John Curtis was experience. The Patriots, already 25-time state champions, utilized a patient yet dominant running game that dared defenders to tackle them. Oftentimes, they didn’t.
Karr, defending state champions in their own classification but still new to this national stage, was youth. Led by a speedy, blue-chip recruit who goes by the same nickname, the Cougars dazzled with quarterback Devante Noil’s heroics.
On this Thursday night, experience won.
Both Karr (Class 4A) and Curtis (3A) came in ranked No. 1 in their respective classifications. Karr came in ranked No. 18 nationally by USA Today; Curtis No. 31.
Receiver Malachi Dupre’s 17-yard reverse set up a game-winning score by running back George Moreira from 5 yards to give Curtis a wild, 38-33 victory in front of several thousand at Behrman Stadium, earning more than just another nondistrict win.
No, this game marked one of the most anticipated contests of the season, giving the Patriots bragging rights in this dream matchup of nationally ranked local teams and defending state champions.
“We’re champions of the city,” Moreira said. “This game was basically to see who runs New Orleans.”
Moreira rushed for 156 yards and three touchdowns as Curtis started fast and finished in spectacular fashion. After Curtis’ first two scores in the first quarter, part of the Patriots’ 23-0 start, Moreira topped it off with his game-winning score with 26.5 seconds remaining. On the two-point conversion, teammate Brock Hebert mishandled the snap before locating Hunter Thibodaux in the end zone.
The Patriots’ efforts were enough to overshadow Noil’s performance. He led a furious comeback in the second quarter, helping the Cougars recover from a horrid start, with help from receivers Glenn Irons and Jeriah Tolbert.
Noil threw for 258 yards and four TDs, but was unable to hold on to Karr’s late-game lead. He was intercepted by Hunter Dale with 4:36 left as he aimed for receiver Joshua Peterson.
It proved to be one of the reasons two state champions entered the stadium, yet Curtis (3-1), the 2012 Class 2A state champions, left with a victory.
Curtis’ offense was limited when quarterback Blain Hebert suffered a broken collarbone in the first half and did not return, leaving the Patriots to operate their offense with running back Myles Washington.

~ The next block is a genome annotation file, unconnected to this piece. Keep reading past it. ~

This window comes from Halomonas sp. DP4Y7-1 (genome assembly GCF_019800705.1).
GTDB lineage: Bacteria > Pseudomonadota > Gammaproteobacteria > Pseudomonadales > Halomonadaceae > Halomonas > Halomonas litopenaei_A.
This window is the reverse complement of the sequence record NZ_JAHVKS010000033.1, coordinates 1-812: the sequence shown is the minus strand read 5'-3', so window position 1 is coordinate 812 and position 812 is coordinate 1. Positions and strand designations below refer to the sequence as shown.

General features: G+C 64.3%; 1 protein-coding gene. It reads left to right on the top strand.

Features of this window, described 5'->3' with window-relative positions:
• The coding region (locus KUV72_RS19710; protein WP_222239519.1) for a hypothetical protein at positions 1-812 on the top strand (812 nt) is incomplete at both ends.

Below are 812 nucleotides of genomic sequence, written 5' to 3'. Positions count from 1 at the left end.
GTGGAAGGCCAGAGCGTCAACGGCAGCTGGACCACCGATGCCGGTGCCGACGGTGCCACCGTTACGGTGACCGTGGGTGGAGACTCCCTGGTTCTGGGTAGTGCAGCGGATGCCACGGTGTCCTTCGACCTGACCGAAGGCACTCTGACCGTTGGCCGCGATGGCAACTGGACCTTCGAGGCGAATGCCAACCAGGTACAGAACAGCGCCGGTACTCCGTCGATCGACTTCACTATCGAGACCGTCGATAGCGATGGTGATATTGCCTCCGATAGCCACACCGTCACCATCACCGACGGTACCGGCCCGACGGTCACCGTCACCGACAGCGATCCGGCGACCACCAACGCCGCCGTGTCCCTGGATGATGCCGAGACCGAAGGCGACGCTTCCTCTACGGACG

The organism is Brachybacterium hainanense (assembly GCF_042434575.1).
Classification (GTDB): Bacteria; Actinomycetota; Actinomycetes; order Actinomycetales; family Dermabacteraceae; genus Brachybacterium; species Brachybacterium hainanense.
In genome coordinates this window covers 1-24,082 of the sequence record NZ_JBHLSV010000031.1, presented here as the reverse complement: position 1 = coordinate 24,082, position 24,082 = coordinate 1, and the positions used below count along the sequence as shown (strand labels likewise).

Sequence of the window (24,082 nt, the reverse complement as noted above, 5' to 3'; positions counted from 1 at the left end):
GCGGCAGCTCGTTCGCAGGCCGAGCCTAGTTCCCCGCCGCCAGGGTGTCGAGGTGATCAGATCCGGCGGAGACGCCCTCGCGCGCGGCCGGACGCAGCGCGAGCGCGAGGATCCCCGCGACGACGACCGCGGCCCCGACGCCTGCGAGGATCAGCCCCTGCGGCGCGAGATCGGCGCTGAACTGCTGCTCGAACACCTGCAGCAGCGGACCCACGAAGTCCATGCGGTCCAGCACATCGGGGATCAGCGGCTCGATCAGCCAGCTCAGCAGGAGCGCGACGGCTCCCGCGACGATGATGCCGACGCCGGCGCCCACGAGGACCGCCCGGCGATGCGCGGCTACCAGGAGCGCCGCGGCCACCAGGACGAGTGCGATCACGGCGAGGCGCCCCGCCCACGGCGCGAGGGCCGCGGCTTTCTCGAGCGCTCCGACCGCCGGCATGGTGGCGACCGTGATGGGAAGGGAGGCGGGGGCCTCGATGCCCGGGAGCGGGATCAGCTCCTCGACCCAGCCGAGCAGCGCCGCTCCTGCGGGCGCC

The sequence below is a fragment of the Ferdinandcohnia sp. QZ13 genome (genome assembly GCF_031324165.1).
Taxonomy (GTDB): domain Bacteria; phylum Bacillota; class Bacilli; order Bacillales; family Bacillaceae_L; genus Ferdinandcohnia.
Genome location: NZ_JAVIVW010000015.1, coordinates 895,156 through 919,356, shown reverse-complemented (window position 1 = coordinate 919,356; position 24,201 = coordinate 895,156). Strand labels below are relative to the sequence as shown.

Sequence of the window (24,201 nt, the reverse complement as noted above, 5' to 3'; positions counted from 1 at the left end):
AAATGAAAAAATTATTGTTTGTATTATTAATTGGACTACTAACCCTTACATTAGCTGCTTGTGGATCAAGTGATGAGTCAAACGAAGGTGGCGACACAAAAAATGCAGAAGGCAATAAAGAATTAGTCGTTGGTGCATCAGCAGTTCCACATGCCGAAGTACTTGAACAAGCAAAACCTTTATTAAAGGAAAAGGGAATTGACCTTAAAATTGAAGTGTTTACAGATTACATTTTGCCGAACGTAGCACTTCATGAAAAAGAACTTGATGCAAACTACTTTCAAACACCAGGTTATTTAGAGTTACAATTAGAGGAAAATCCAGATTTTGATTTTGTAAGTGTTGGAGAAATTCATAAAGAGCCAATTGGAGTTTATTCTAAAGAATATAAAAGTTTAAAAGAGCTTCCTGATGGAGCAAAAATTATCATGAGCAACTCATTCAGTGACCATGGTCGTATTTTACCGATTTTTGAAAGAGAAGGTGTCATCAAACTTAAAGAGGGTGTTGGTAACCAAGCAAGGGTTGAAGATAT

“What I was proud of was how we continued to fight,” Curtis coach J.T. Curtis said. “We left hanging and fighting. That’s the mark of a good team.
“It gives your team the confidence we can compete against anybody.”
Curtis dominated the early moments with its running attack, most the carries in the hands of Moreira. With Karr struggling to bring down Moreira and his fellow running backs, the Patriots moved the ball with ease, adding in timely passing down field to receiver Jacob Bordelon on third down.
Curtis scored on its first four possessions — all in the first quarter. Moreira reached the end zone twice. The Patriots defense earned a safety when a high snap sailed over the head of Kerry Taylor, Karr’s reserve quarterback, and he threw an illegal pass from the end zone. Minutes later, Dontae Jones scored on another run through the middle of Karr’s defense, this time from 29 yards.
Karr did not score until Irons’ 60-yard kickoff return set up a short field for Karr, allowing Noil to lead a five-play, 21-yard drive early in the second, capped by his 5-yard pass to Glenn Irons in the corner of the end zone.
But if Curtis won the first quarter, Karr dominated the second and third. The Cougars managed three consecutive scores — two Noil TD passes and a 1-yard run by Albert McCaleb.
Late in the fourth quarter, Karr’s Bryan Anderson took a direct snap on a fourth-down fake punt, racing for a first down. Two plays later, Karr took advantage of its new offensive life when Noil found Irons for a 30-yard TD pass. On the play, he caught the pass in the middle of the field, made a move left to right and split the Curtis defense en route to the end zone. The extra point was blocked.
On defense, Karr defensive end Gerald Wllis forced a fumble on fourth-and-1 at the Curtis 19, which was recovered by Satorry McZeal.